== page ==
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Home » Santa Clarita News » Recovering Councilman Recounts Life-Threatening Experience

Recovering Councilman Recounts Life-Threatening Experience

On New Year’s Day, Councilman Frank Ferry was released from Providence Holy Cross Medical Center after a month’s stay. Due to complications following pancreatic surgery on November 30, doctors told Ferry’s family that he had a strong chance of dying. The fourth-term Council member, who is also the principal of Bishop Alemany High School, is now resting at home, with all signs pointing to a complete recovery.

Christopher Glotfelty: What’s a regular day like for you now?  

Frank Ferry: I basically have doctor appointments Monday through Thursday. There are six to eight doctors I have to see and once they sign off on me I don’t have to see them again. Really, I’m still at a point where I can go pretty well for two to three hours and then I get tired and I want to take a nap. I don’t have my strength back. I’ve lost 50 pounds and so my muscle mass is gone and I’m just tired, but my energy level is getting a lot better every day. I’m walking around the block every day. I’ve had great news: I had the infectious disease guy yesterday take the IV out of my arm and took me off antibiotics; the surgeon said I could start doing things again normal; my general internist probably took me off half the medication and gave me a note to start going back to City Council meetings and work part time.  

CG: So you do get a note?  

FF: I do. I got a note. I said, “You know, I’ve been out eight weeks.” As a principal of a school, after three days I make someone get a note, so I better bring back a note myself and let my boss know that they said, “Take it easy.” I got a note for my mom to let her know that I could drive because they don’t want me driving. Even though I’m 45 years old, to my mom I’m still 12. Whenever I get up from lying down or sitting I still get dizzy for about three seconds and the doctor said that would go away. I’m starting to eat more normal.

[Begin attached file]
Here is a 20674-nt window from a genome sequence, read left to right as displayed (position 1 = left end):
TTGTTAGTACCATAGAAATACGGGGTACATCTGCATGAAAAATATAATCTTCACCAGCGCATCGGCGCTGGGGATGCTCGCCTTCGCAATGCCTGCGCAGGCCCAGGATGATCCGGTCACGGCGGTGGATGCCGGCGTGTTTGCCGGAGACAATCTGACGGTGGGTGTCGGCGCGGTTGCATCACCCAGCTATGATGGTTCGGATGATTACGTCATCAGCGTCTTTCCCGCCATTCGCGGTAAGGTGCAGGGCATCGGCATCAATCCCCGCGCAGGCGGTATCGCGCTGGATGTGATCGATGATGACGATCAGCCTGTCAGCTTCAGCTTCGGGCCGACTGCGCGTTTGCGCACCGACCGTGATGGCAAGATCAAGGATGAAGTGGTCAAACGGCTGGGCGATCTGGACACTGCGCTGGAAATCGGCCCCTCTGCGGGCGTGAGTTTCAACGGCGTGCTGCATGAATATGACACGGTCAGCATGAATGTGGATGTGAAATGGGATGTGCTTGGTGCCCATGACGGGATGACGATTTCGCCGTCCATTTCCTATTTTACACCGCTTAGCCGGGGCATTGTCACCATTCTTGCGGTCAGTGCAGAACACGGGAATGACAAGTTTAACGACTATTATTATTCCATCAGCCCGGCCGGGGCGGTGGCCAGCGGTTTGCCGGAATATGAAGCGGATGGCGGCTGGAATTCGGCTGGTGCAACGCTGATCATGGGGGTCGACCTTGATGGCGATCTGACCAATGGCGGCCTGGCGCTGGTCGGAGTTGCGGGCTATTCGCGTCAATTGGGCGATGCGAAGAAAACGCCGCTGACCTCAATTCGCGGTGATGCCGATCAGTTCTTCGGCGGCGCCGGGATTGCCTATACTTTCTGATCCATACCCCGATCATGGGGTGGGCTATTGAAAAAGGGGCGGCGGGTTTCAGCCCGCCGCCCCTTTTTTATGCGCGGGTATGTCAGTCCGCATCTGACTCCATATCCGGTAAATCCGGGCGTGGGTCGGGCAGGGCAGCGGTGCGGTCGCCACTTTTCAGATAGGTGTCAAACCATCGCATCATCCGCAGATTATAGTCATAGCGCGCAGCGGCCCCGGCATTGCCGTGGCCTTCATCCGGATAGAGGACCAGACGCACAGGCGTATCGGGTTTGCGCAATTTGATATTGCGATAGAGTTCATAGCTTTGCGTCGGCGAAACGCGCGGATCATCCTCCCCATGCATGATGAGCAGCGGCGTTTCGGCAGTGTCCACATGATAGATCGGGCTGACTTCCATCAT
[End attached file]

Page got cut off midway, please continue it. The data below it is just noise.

CG: Do you have a normal appetite again?  

FF: Honestly, I eat three meals a day. I have to eat protein. I don’t want to eat that much. That will build back up, though. No one can say I was ever a thin, skinned-bone dude. Even though I’ve lost 50 pounds I’m sure I’ll get back to where I’ve always been.  

CG: What’s your pain like?  

FF: You know what? I’m very fortunate. I would say most my pain now is muscle pain. It’s like it’s the first day you’ve worked out having never worked out before and so you’re always just sort of sore. I have no internal pain. I don’t have any pain from the stitches; I don’t have any pain really from the surgery per se.  

CG: I had major shoulder surgery last year and leading up to that I had pain every single day and one day my throat – the muscles around my larynx – just cramped up and tightened up and my friends had to take me to the emergency room. The doctors gave me pain medication and this signaled to me that I needed to get the surgery I had been putting off. When I finally had it, I woke up from this six-hour surgery and wondered when they were going to put me on some sort of drip. They said, “No. We think you can leave tomorrow.” And they had initially told me I was going to be there five days. They had just opened me up for six hours and they just said, “Here. Take some Advil.”  

FF: Isn’t that amazing? I can get into a position where I’m comfortable and feel no pain, but I just haven’t had the need for (medication).  

CG: So, in the hospital, was it you that just said, “Hey, I think I can get out of here”?